Many thanks to Camilla Elworthy for another great proof from Picador Books and another wonderful novel from the author Sarah Moss. This time the author looks at life in lock-down and again, as in her last novel Summerwater, packs an awful lot into relatively few pages.
The Fell by Sarah Moss
Published November 11th 2021
Publisher Picador Books
At dusk on a November evening in 2020 a woman slips out of her garden gate and turns up the hill. Kate is in the middle of a two-week quarantine period, but she just can’t take it any more – the closeness of the air in her small house, the confinement. And anyway, the moor will be deserted at this time. Nobody need ever know.
But Kate’s neighbour Alice sees her leaving and Matt, Kate’s son, soon realizes she’s missing. And Kate, who planned only a quick solitary walk – a breath of open air – falls and badly injures herself. What began as a furtive walk has turned into a mountain rescue operation . . .
This is the third novel by this author I have read now and I have pledged to myself to read her older previous books like Cold Earth, Night walking, Bodies of light etc. I found this yet another masterful piece of writing.
Set in near present time, hence during the pandemic, we follow Kate and her teenage son, as Kate has been told to self isolate following close contact with someone who has tested positive for Covid. She is a real outdoors person and is struggling with staying inside the same four walls. We also hear from her son who I found a wonderful character and also their neighbour Alice, who has had cancer, and has therefore been shielding for some time.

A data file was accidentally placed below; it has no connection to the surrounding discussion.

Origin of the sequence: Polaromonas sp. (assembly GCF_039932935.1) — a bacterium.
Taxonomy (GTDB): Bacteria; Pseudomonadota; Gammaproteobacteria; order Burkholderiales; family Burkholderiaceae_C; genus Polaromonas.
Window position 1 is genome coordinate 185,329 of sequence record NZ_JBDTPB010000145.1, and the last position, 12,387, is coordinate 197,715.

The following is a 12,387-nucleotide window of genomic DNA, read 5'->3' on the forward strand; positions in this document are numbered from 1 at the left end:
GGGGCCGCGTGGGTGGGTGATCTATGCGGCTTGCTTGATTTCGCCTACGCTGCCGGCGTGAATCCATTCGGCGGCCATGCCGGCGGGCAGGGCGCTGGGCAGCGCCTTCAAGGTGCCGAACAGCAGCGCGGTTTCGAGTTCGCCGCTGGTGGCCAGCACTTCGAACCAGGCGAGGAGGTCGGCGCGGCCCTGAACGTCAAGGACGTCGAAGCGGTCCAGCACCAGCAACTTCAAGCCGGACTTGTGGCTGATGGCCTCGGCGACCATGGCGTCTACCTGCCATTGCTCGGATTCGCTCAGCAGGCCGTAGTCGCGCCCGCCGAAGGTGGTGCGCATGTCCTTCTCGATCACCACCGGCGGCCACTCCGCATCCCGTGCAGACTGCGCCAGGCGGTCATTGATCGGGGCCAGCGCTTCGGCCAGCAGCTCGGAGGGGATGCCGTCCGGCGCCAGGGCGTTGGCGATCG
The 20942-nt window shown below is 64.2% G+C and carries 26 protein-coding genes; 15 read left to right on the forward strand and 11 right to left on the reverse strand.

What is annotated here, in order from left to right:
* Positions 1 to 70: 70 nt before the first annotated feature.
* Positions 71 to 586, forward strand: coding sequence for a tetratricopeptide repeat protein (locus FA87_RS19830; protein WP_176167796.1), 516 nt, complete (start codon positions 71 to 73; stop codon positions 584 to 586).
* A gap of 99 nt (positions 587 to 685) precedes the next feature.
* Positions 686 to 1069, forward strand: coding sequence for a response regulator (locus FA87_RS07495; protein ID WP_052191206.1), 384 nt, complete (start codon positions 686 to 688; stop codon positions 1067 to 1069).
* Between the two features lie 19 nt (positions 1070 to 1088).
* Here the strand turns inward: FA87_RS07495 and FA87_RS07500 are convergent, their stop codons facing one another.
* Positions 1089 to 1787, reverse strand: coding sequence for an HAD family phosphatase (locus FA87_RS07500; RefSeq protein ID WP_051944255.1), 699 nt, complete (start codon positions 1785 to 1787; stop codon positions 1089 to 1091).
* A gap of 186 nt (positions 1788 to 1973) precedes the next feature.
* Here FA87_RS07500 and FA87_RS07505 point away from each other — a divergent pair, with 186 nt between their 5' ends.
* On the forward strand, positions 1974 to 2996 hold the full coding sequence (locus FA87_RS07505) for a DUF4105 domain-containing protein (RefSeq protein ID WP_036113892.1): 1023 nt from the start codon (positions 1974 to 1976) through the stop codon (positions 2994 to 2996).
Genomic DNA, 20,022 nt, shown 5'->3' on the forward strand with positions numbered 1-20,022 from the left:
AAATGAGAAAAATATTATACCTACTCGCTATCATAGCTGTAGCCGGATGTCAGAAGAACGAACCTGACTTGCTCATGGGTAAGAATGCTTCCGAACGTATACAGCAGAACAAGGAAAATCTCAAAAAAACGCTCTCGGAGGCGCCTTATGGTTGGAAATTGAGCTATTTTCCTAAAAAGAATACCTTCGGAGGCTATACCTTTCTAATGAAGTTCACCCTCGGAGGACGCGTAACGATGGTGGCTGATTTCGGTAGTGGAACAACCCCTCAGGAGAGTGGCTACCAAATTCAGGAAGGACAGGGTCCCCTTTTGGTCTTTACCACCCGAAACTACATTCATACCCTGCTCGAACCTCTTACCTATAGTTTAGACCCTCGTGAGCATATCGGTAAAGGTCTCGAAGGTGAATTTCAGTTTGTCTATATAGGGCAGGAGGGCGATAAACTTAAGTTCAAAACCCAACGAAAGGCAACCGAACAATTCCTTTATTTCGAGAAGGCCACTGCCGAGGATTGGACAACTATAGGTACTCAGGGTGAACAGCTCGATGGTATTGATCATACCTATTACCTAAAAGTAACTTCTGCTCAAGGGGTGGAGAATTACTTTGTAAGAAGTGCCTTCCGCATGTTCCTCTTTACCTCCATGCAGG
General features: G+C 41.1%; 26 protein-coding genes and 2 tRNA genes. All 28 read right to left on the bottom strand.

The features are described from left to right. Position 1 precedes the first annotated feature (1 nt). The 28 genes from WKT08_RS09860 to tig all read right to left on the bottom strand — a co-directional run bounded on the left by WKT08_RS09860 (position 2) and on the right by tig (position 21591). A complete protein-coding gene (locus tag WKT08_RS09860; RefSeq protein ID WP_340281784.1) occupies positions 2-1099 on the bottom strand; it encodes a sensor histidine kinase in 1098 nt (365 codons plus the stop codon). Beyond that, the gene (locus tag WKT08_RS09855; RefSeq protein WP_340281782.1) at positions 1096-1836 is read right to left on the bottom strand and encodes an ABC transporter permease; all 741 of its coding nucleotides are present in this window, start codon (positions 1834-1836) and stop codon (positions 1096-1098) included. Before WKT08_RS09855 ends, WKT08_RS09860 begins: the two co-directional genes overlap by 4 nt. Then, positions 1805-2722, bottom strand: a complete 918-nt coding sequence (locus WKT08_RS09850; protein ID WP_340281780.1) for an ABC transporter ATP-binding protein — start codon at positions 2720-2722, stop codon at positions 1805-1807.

When Kate feels she can’t cope with the isolation she decides to go for a quick walk. She won’t meet anyone and won’t be long, just a quick stroll. Alice sees her leave from her window, she knows Kate is meant to be isolating but has an understanding of her and why she may feel the need to be outside for a bit, so doesn’t do anything. But then as her son realises she has left the house (there is no note) and probably should have returned by now, he becomes concerned and not knowing what to do or wanting to get his mum in some kind of trouble, he decides to knock on Alice’s door.
Before I go any further with my thoughts on this book I just want to make one comment.
BOY! Can this woman write rain!!!!!
The descriptions, words and imagery she conjures up to describe good old British rain are amazing. As I sat reading this story, as I did in Summerwater too, I could feel the coldness, the damp and wet in my bones. Just the way she might describe a hood being pulled over the head bring it straight to the readers mind. Fantastic!
This novel for me explored a snap shot of what these particular characters experience, during this particular time of the pandemic. Always a hard topic to address as it’s phases seem to move along and change so quickly, when looked back on, the longer we spend within this strange time., but again for me it was her focus on the small things that make her writing a delight.
The suspense within this story and the overwhelming feeling of dread, fear and anxiety I got from the character of Kate’s son is what I remembered most after finishing this book. They felt so real, I just wanted to give him a hug, but of course, we can’t.